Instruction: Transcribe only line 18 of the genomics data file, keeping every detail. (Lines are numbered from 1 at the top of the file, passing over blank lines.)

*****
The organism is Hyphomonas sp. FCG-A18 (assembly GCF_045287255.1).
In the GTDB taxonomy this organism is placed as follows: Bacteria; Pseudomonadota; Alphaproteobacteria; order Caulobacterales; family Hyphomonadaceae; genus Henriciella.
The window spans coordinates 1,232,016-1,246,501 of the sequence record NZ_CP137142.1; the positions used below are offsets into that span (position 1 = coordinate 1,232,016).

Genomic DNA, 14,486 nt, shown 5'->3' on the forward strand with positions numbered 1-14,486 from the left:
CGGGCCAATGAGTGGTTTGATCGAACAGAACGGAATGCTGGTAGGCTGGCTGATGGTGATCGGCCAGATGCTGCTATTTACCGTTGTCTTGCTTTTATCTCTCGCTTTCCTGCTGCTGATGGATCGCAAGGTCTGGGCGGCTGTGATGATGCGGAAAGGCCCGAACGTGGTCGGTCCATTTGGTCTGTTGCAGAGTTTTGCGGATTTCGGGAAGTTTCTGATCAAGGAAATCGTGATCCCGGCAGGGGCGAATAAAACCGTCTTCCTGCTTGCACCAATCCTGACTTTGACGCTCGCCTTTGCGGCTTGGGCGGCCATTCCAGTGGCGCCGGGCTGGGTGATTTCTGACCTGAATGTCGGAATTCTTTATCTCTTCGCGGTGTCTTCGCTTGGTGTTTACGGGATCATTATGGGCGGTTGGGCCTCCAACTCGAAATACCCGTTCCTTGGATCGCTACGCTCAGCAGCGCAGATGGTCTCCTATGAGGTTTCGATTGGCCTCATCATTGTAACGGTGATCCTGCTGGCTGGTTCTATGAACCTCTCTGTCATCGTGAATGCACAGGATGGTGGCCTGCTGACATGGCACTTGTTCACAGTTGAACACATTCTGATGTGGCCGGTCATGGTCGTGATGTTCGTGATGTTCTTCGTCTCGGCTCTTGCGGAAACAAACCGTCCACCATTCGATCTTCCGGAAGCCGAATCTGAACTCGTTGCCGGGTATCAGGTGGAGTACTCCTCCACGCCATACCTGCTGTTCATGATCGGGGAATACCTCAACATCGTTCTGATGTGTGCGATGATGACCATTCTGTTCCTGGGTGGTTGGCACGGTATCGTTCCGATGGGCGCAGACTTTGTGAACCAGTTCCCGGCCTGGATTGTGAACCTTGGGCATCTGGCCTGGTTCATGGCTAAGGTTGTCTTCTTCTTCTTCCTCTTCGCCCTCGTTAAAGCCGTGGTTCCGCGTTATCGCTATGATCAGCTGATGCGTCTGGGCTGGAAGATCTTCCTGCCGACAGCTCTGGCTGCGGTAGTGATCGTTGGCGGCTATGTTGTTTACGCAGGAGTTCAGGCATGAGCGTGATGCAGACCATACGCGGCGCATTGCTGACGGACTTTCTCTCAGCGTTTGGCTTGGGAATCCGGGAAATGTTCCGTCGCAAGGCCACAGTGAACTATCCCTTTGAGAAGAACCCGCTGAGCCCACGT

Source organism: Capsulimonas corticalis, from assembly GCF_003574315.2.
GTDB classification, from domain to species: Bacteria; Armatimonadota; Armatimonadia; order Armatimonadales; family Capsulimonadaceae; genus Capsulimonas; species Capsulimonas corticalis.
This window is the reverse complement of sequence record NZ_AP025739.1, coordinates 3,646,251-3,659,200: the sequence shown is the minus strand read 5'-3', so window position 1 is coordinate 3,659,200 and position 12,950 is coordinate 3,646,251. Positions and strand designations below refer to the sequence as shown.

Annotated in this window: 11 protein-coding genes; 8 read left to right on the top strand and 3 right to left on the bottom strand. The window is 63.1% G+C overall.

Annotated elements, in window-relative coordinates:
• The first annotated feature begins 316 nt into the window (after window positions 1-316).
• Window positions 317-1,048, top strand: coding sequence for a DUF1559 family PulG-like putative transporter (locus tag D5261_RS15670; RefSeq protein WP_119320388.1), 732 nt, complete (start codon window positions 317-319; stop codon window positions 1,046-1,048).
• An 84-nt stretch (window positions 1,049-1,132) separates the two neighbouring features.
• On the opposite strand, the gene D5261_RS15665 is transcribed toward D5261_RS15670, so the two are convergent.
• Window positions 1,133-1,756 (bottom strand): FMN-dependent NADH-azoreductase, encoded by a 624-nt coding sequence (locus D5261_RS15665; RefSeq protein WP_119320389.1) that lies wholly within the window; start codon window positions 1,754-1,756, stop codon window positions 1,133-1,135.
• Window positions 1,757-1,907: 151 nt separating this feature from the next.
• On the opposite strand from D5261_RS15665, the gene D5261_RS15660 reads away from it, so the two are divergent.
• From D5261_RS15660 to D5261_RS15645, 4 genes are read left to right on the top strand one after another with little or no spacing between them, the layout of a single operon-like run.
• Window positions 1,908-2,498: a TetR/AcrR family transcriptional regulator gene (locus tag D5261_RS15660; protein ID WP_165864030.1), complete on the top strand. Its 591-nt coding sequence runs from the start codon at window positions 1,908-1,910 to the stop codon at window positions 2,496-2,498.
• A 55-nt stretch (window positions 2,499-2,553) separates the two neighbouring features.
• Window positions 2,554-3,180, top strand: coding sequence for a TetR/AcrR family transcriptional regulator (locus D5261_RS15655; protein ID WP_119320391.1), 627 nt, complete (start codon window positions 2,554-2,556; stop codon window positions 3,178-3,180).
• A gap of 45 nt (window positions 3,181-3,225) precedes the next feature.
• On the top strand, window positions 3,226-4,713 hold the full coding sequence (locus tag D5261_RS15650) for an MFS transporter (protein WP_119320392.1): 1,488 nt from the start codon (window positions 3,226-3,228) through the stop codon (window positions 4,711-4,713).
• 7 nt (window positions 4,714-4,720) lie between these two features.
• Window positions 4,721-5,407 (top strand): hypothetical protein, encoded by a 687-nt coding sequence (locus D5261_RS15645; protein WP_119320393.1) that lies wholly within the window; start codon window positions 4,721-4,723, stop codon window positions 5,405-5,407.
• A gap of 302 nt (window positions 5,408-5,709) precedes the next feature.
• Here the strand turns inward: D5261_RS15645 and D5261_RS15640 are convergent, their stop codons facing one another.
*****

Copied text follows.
• From D5261_RS15660 to D5261_RS15645, 4 genes are read left to right on the top strand one after another with little or no spacing between them, the layout of a single operon-like run.